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I have a sentence "Creative mind that want to develop in every possible way"

I reacted to the word "want" and thought it should be "wants" but I don't really know why, or if it's even correct to change it?

I tried to search for an answer but it isn't making my situation any clearer.

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This is not a sentence.

There is a noun "mind", which is modified by an adjective "creative" and a relative clause "that want to develop in every possible way". There is no main verb.

Now in this phrase, the relative clause is headed by a pronoun "that", and in this case, the relative pronoun is standing for "mind", a singular noun. So the verb in the relative clause (want) needs to agree, and should have the form "wants".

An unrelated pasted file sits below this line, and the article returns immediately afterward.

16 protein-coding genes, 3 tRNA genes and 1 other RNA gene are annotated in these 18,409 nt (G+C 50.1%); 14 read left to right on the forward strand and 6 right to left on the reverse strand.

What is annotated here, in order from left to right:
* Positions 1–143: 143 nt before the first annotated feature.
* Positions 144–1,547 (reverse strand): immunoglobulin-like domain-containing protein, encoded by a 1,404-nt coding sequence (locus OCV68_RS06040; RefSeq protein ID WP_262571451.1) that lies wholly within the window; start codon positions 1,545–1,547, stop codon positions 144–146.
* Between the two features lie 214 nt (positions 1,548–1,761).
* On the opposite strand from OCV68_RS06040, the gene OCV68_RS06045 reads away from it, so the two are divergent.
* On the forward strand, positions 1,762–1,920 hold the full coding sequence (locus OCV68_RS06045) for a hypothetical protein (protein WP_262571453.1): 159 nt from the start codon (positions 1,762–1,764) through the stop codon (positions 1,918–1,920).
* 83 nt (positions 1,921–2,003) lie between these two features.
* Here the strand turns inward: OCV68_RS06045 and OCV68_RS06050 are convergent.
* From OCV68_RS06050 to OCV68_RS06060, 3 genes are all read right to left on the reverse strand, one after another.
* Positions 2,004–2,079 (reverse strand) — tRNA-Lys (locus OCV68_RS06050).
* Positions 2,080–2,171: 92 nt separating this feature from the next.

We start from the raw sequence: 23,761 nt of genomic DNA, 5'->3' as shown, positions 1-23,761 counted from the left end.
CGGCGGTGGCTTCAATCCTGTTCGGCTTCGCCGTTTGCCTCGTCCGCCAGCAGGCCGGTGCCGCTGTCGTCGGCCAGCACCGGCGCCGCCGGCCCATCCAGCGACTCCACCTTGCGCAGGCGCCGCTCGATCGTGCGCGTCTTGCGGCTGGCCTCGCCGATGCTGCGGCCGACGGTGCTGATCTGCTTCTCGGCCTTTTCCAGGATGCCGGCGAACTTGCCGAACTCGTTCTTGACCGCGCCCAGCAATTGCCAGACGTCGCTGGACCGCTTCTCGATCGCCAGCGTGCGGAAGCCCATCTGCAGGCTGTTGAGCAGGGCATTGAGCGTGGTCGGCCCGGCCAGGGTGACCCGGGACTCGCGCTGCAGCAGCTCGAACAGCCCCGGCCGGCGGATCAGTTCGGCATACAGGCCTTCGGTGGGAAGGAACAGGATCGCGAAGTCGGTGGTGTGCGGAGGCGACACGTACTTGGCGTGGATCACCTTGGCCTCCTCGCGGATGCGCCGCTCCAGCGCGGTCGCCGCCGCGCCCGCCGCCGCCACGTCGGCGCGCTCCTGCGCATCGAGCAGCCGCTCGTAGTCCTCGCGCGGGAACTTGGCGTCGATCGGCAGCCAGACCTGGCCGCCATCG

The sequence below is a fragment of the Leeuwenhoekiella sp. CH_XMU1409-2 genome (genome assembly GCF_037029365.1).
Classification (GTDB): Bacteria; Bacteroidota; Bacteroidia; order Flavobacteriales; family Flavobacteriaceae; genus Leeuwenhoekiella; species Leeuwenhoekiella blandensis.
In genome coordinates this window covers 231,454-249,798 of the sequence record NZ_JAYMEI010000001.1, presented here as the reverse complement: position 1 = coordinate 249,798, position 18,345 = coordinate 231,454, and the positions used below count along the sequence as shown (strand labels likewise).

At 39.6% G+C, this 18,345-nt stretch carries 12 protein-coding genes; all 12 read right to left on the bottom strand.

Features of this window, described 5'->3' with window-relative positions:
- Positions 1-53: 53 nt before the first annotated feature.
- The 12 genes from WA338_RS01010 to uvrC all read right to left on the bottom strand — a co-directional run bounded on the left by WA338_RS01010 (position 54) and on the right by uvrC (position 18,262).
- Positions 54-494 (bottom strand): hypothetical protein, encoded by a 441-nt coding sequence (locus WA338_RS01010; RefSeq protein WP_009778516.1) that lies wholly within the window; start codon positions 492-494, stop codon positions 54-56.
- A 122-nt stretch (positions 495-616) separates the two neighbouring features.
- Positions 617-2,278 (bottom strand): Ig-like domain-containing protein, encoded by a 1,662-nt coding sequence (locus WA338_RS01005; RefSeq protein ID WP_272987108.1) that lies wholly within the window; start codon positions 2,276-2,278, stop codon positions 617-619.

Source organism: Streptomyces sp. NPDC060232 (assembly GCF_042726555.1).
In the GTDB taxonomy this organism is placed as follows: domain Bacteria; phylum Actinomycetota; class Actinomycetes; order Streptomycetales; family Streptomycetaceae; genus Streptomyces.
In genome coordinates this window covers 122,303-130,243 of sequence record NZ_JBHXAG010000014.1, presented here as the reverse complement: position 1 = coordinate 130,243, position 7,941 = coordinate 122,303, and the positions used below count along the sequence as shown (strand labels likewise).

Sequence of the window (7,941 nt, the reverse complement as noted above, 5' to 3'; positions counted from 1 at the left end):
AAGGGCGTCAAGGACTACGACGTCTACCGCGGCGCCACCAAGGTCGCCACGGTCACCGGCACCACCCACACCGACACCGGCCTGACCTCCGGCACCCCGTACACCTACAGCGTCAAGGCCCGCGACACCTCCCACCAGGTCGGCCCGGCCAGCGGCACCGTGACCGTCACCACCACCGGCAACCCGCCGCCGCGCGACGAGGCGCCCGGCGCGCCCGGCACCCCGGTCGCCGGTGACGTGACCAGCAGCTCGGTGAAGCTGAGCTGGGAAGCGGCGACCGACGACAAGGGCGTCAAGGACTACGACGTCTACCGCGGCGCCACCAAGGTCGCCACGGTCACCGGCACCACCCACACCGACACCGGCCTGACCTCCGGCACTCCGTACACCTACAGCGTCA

Some examples

A dog that has a bone is a happy animal.

Singular dog, so third person singular "has", also the main verb is "is"

The birds that fly over my house come from Africa.

Plural "birds", the verb "fly" in the relative clause and the main verb "come" are both third person plural.

A dog that I own is happy.

The relative clause "that I own" has its own subject, and the pronoun "that" is the object of the relative clause. The verb "own" is first person singular, but the main verb "is" is third person singular.

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Not sure the context of the phrase, but it seems likely to be a typo. It should have been "Creative minds... want", or possibly "[a] Creative mind... wants". English verb conjugations are so sparse we usually don't even think about them, sometimes causing confusion one the rare occasion that we do.

In this case the rule is simply that in the present perfect tense, you add an "s" to the end of a singular third-person noun. So, I, you, we, they, and creative minds (3rd person plural) all want to develop. But he,she,it, or a creative mind (3rd person singular) wants to develop.

Also worth noting that this rule is ignored when you negate the verb. So "a creative mind that wants to develop" is correct, while "a creative mind that doesn't want to develop" is also correct.

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